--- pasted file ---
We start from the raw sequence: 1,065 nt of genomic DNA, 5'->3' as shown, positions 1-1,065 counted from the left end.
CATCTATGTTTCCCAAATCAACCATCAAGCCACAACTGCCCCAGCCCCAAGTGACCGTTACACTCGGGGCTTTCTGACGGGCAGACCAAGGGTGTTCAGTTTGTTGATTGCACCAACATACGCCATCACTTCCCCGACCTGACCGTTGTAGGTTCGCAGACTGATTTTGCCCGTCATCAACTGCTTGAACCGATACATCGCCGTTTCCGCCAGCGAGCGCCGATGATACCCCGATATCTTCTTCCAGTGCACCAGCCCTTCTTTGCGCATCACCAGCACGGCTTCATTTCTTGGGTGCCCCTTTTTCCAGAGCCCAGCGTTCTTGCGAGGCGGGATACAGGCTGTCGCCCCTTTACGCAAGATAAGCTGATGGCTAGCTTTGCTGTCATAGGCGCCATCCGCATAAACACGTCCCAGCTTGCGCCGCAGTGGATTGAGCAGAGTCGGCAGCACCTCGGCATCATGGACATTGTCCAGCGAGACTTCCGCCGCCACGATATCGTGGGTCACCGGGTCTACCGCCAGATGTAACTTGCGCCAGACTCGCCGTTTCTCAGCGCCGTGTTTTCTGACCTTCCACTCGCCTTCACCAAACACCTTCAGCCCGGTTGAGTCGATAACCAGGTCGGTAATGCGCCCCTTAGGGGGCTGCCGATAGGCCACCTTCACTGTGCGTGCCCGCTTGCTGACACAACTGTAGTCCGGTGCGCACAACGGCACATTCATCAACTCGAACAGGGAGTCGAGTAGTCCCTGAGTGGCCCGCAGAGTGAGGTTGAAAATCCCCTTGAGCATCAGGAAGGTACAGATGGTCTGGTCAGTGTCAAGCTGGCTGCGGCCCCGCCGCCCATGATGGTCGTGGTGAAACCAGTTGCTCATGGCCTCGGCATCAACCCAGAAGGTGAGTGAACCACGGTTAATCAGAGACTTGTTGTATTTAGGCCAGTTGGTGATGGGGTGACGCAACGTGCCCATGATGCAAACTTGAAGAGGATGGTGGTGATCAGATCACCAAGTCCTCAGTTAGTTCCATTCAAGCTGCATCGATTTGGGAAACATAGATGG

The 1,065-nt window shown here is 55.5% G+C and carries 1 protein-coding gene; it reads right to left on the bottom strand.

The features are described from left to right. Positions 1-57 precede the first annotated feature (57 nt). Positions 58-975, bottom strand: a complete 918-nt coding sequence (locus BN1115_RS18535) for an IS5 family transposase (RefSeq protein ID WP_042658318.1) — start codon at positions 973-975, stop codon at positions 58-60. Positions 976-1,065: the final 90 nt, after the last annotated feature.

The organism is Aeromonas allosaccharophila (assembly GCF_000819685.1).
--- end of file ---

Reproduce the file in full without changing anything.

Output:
We start from the raw sequence: 1,065 nt of genomic DNA, 5'->3' as shown, positions 1-1,065 counted from the left end.
CATCTATGTTTCCCAAATCAACCATCAAGCCACAACTGCCCCAGCCCCAAGTGACCGTTACACTCGGGGCTTTCTGACGGGCAGACCAAGGGTGTTCAGTTTGTTGATTGCACCAACATACGCCATCACTTCCCCGACCTGACCGTTGTAGGTTCGCAGACTGATTTTGCCCGTCATCAACTGCTTGAACCGATACATCGCCGTTTCCGCCAGCGAGCGCCGATGATACCCCGATATCTTCTTCCAGTGCACCAGCCCTTCTTTGCGCATCACCAGCACGGCTTCATTTCTTGGGTGCCCCTTTTTCCAGAGCCCAGCGTTCTTGCGAGGCGGGATACAGGCTGTCGCCCCTTTACGCAAGATAAGCTGATGGCTAGCTTTGCTGTCATAGGCGCCATCCGCATAAACACGTCCCAGCTTGCGCCGCAGTGGATTGAGCAGAGTCGGCAGCACCTCGGCATCATGGACATTGTCCAGCGAGACTTCCGCCGCCACGATATCGTGGGTCACCGGGTCTACCGCCAGATGTAACTTGCGCCAGACTCGCCGTTTCTCAGCGCCGTGTTTTCTGACCTTCCACTCGCCTTCACCAAACACCTTCAGCCCGGTTGAGTCGATAACCAGGTCGGTAATGCGCCCCTTAGGGGGCTGCCGATAGGCCACCTTCACTGTGCGTGCCCGCTTGCTGACACAACTGTAGTCCGGTGCGCACAACGGCACATTCATCAACTCGAACAGGGAGTCGAGTAGTCCCTGAGTGGCCCGCAGAGTGAGGTTGAAAATCCCCTTGAGCATCAGGAAGGTACAGATGGTCTGGTCAGTGTCAAGCTGGCTGCGGCCCCGCCGCCCATGATGGTCGTGGTGAAACCAGTTGCTCATGGCCTCGGCATCAACCCAGAAGGTGAGTGAACCACGGTTAATCAGAGACTTGTTGTATTTAGGCCAGTTGGTGATGGGGTGACGCAACGTGCCCATGATGCAAACTTGAAGAGGATGGTGGTGATCAGATCACCAAGTCCTCAGTTAGTTCCATTCAAGCTGCATCGATTTGGGAAACATAGATGG

The 1,065-nt window shown here is 55.5% G+C and carries 1 protein-coding gene; it reads right to left on the bottom strand.

The features are described from left to right. Positions 1-57 precede the first annotated feature (57 nt). Positions 58-975, bottom strand: a complete 918-nt coding sequence (locus BN1115_RS18535) for an IS5 family transposase (RefSeq protein ID WP_042658318.1) — start codon at positions 973-975, stop codon at positions 58-60. Positions 976-1,065: the final 90 nt, after the last annotated feature.

The organism is Aeromonas allosaccharophila (assembly GCF_000819685.1).